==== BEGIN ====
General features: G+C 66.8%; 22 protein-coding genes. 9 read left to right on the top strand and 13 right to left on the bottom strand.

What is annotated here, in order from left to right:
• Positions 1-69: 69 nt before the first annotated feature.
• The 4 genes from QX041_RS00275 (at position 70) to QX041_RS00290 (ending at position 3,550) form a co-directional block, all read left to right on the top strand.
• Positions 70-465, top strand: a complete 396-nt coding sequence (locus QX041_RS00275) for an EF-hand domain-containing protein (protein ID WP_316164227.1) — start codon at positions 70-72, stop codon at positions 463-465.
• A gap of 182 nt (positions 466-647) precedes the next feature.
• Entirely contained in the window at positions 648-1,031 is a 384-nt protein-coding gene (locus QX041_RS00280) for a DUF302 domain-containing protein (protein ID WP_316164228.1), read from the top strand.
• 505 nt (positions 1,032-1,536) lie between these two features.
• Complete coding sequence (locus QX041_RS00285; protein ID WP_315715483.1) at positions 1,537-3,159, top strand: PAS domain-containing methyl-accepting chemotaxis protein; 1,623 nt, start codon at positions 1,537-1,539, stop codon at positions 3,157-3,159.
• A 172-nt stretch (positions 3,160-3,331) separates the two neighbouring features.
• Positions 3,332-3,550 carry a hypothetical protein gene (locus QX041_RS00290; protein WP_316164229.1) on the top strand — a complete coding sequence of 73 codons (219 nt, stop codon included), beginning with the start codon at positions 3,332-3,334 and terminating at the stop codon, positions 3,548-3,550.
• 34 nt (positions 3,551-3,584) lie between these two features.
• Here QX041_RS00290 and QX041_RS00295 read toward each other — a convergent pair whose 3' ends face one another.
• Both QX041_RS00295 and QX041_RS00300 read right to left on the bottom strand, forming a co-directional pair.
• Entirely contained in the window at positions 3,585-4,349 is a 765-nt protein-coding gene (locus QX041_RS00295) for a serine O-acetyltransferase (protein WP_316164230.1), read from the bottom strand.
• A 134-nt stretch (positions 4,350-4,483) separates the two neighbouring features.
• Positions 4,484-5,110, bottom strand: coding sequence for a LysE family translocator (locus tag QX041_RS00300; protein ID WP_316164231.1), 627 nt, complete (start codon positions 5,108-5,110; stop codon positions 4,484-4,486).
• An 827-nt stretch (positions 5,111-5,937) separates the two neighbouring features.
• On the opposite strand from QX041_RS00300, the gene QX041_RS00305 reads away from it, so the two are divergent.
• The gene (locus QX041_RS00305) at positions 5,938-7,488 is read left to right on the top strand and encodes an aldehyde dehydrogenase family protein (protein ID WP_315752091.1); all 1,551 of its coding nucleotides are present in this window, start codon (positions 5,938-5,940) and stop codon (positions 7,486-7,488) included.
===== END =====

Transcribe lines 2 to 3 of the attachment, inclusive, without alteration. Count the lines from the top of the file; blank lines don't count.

What is annotated here, in order from left to right:
• Positions 1-69: 69 nt before the first annotated feature.